I got on my first horse this morning at 5.50 (for a lot in complete darkness, but there were no other horses on the Heath, so that was OK) on the way through to finishing morning stables at about 1.15; and I will be disappointed if I'm not in bed by 8.00 tonight (and I'd imagine that I'll be asleep within a couple of minutes of turning out the light).  So tomorrow evening's schedule - gulp!!  Let's hope that Kilim (pictured in this chapter, enjoying the afternoon sun yesterday with one of her friends) does run well, as a good run generally shortens the journey.  Coming home with a winner in the back makes the journey seem to take about 10 minutes, but even a good run buoys the heart.
Tuesday, November 29, 2016

Rest easy, dear friend

Big boys don't cry, supposedly.  If that's the case, I'm afraid that I've gone back to the nursery this week.  I've spent all too many hours over the past couple of days going about my business with tears running down my cheeks, just as they are now.  All's been grand, and we've been had a couple of lovely days, filled with truly glorious sunshine after frosty starts.  But yesterday's sunshine lost all of its joy while I was riding out third lot yesterday morning when I was hit by the ultimate bolt from the blue.  My phone rang, with the name Carol Whitwood appearing on the screen.  But it wasn't Carol: it was her son James, showing all of the fortitude, kindness and consideration which he has inherited from his parents, calling to give me the worst possible news that his mother Carol had passed away over the weekend.

Carol has been coming here pretty much every Tuesday morning for the past 20 years to help me by detecting and healing problems with the horses' backs.  She has simultaneously been bringing the regular doses of joy and moral support which one can only receive from someone who is both an exceptionally kind person and a true friend.  She was not due to be here this Tuesday (ie today) as she and Martin were going to be going to Hever Castle Hotel in Kent to celebrate their wedding anniversary (I have a feeling that it was going to be their 50th, but I could be wrong) so when she was here last Tuesday she left with a cheery, "Good luck if you run at Wolverhampton (where Kilim, whom she has treated a few times, runs on Friday) next week, and I'll see you in two weeks' time."  The sudden discovery that not only will I not see her next week, but will never see her again, really was as stark a bolt from the blue as one could ever receive.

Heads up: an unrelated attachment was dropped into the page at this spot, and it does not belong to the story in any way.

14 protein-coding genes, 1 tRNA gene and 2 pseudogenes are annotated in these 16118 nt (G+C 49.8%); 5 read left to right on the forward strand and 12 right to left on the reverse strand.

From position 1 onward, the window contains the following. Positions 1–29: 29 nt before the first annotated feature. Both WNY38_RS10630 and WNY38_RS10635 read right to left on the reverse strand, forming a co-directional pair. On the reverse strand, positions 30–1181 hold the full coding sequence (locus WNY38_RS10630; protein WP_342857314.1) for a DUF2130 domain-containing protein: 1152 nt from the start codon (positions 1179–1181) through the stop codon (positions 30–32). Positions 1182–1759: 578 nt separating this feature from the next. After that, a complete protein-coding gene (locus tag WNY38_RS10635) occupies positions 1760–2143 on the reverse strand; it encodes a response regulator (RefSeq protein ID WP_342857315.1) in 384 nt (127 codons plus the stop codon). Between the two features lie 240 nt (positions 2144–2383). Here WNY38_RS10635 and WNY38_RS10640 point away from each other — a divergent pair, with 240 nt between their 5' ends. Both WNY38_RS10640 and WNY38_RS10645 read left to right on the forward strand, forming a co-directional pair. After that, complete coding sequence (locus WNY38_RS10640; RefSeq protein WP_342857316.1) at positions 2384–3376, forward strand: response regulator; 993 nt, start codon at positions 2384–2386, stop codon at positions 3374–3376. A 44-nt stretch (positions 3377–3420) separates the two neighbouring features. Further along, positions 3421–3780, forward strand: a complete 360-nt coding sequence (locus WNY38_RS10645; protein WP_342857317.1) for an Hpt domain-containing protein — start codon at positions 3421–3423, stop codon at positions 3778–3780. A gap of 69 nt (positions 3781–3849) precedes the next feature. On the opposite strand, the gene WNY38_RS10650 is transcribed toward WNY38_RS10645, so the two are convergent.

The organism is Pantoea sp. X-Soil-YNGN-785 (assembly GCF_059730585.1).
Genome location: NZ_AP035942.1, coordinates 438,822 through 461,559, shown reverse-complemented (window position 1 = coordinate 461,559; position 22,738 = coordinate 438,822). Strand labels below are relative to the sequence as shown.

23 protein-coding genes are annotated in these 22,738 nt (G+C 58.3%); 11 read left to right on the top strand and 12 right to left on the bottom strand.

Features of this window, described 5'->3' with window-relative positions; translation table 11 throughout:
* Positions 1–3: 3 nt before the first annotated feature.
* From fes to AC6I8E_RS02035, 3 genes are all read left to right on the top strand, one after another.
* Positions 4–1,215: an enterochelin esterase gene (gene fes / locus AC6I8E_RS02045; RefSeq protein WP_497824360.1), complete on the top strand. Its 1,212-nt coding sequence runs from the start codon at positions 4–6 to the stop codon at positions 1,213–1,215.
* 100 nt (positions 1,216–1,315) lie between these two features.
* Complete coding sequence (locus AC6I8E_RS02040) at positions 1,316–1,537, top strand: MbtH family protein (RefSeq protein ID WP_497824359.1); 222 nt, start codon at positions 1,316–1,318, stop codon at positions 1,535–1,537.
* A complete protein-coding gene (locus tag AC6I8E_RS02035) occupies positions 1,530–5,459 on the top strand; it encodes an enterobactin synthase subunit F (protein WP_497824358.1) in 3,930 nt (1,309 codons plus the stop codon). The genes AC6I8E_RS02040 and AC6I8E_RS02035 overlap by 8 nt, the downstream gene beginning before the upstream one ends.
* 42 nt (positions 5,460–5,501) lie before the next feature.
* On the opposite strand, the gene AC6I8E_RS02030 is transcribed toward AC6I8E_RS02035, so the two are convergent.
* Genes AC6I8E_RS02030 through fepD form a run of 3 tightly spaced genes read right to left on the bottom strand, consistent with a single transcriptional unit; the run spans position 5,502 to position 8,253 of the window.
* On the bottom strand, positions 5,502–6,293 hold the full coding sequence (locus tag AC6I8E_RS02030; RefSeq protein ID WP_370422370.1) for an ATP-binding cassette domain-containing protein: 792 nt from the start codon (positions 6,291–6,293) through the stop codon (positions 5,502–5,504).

Anyone who knows me will have been bored stiff all too often by my accounts of the magic worked on horses in this stable by what the late Leslie Harrison once described to me as "the genius of Carol Whitwood".  They will also be aware that Carol has been much more than 'merely' a massive help in the training of these horses, and a true friend to the horses whom she has helped: she has been a true friend to me, a rock-solid and unflinching source of kindness, wise counsel and gifts.  Losing her as a friend has hit me for six, so I can only imagine how devastated Martin, James, David and the rest of the family must be to lose her as wife, mother, mother-in-law and grandmother.  I offer them my deepest condolences, and I so appreciate James' thoughfulness and kindness in ringing to let me know.

Rest in peace, dear Carol.  You are much missed.  You will be never forgotten, and always loved.
Friday, November 25, 2016

Paying my respects to Peter Boothman

Not least because we now read the Racing Post on Emma's ipad and reading the contents of a newspaper on an ipad somehow seems less straightforward than reading a newspaper, on many days I read only the 'runners and riders' and the results, leaving the features and the bulk (if that's the correct word, which it might not be as there often isn't that much that is actually worthy of being described as 'news') of the news to be read at a later date.  Lazy, I know, but that's how it happens.  Anyway, on Monday evening I caught up on the previous few days' worth of Racing Posts, which turned out to be unfortunate.

I had accepted an invitation to attend the annual exhibition on Monday evening of the Society of Equestrian Artists in the Palace House Mews, and had told Jim Power, a very nice man who is one of the stalwarts of the Society, that I'd be there.  And there were two Newmarket Town Council meetings which I arguably should have been attending.  But on Monday it rained pretty much all day, I was working outside more or less uninterruptedly from 6.30 am until 6.00 pm, and when I finally got back in the house after feeding the horses to begin drying out and warming up, I really couldn't face leaving the house again.  So I found that unexpectedly I had a free evening, and I used it to read some Racing Posts.

I can't check the details because the ipad is currently not working, but on Monday evening I read a brief article in the Racing Post of the previous day (ie Sunday 20th November) saying that Peter Boothman had died, and that his funeral would be in the church at Fordham at something like 2pm on 21st November.  In other words, the funeral had taken place about five hours previously.  Which was very unfortunate, because I would have liked to have paid my respects to him, and feel rather bad that I didn't, notwithtstanding that it was not by choice that I was absent.  He was a man whom I liked very much, so I will use this chapter of the blog to pay the respects which I failed to pay at his graveside, and belatedly to offer my condolences to his loved ones.